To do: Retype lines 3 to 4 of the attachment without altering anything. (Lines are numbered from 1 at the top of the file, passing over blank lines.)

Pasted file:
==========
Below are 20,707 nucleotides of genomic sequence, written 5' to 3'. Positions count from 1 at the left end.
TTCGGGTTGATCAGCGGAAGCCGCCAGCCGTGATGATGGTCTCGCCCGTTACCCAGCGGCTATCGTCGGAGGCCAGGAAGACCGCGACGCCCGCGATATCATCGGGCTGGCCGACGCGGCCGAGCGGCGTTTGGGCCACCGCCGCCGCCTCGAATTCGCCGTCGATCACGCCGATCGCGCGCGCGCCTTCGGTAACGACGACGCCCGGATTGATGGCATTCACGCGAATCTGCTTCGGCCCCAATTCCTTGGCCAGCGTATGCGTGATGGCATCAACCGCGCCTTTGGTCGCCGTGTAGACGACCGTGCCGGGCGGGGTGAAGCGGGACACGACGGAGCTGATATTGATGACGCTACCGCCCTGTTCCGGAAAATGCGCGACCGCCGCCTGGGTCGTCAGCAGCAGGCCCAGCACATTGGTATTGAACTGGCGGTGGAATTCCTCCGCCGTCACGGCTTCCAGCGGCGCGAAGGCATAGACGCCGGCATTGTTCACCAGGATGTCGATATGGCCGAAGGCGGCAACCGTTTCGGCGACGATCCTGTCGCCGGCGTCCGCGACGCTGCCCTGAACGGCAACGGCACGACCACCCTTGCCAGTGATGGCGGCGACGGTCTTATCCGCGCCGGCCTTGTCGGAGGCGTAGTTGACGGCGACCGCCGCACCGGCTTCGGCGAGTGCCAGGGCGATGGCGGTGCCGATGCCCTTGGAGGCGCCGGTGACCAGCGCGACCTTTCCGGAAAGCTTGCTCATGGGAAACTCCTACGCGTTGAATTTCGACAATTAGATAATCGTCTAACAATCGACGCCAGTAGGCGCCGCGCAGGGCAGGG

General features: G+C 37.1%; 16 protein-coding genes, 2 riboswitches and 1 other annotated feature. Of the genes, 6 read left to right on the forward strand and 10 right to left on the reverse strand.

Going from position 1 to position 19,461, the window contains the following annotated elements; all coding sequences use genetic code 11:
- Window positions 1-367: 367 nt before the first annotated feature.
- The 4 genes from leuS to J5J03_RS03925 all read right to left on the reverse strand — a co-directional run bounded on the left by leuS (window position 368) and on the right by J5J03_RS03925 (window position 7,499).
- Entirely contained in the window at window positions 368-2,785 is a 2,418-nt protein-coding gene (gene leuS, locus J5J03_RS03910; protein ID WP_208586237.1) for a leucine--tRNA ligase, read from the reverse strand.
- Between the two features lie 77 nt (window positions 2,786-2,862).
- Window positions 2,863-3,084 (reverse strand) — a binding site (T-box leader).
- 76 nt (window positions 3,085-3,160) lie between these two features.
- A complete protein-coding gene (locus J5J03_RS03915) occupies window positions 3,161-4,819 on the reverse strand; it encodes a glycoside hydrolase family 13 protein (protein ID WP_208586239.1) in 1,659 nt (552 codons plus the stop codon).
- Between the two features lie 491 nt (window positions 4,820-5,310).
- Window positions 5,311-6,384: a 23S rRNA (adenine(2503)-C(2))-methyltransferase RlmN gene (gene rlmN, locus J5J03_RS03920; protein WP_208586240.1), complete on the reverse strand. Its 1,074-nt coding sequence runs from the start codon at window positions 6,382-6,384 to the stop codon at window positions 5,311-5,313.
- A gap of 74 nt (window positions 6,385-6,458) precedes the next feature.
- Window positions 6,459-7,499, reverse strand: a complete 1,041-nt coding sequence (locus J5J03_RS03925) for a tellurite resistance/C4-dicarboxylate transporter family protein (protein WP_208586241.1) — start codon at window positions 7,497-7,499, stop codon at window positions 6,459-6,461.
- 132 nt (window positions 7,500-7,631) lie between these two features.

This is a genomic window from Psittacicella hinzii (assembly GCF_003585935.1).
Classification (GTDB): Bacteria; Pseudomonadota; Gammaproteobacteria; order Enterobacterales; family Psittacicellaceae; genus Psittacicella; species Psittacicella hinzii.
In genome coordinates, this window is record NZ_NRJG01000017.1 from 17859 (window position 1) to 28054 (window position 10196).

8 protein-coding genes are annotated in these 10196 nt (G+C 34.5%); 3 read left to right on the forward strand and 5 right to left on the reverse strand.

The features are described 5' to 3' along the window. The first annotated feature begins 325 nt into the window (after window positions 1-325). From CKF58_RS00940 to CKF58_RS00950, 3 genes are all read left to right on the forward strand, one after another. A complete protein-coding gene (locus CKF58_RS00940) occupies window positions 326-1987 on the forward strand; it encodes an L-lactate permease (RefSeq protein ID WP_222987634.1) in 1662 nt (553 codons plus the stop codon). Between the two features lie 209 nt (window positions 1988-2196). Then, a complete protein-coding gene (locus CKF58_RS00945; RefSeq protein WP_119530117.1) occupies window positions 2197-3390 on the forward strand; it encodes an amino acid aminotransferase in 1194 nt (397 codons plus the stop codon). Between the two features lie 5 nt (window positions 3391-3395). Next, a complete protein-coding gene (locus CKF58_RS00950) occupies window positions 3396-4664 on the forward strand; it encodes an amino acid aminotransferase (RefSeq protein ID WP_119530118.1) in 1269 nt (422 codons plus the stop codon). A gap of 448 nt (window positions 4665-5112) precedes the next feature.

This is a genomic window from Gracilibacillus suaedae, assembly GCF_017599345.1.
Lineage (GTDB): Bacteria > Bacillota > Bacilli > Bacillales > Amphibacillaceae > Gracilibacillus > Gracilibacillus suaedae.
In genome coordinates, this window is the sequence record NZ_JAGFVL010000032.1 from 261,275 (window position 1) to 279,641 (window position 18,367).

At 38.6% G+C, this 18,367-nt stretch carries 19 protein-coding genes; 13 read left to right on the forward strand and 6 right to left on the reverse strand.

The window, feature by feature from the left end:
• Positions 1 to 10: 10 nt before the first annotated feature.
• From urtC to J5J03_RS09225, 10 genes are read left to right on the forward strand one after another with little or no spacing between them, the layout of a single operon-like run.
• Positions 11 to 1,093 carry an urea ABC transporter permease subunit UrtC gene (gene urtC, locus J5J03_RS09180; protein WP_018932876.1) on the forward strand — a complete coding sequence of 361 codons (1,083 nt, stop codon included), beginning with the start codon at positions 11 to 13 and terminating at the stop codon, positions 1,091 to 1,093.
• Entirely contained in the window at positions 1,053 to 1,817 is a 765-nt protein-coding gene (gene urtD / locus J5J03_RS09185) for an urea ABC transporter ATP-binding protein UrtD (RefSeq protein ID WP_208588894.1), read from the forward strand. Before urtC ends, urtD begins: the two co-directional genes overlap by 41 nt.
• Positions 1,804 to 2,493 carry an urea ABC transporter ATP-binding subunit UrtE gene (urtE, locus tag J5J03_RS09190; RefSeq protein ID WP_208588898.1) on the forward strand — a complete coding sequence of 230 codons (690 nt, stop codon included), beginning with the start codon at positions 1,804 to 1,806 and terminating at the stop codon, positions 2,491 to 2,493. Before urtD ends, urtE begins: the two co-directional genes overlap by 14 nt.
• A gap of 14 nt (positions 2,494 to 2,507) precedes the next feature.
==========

General features: G+C 37.1%; 16 protein-coding genes, 2 riboswitches and 1 other annotated feature. Of the genes, 6 read left to right on the forward strand and 10 right to left on the reverse strand.

Going from position 1 to position 19,461, the window contains the following annotated elements; all coding sequences use genetic code 11: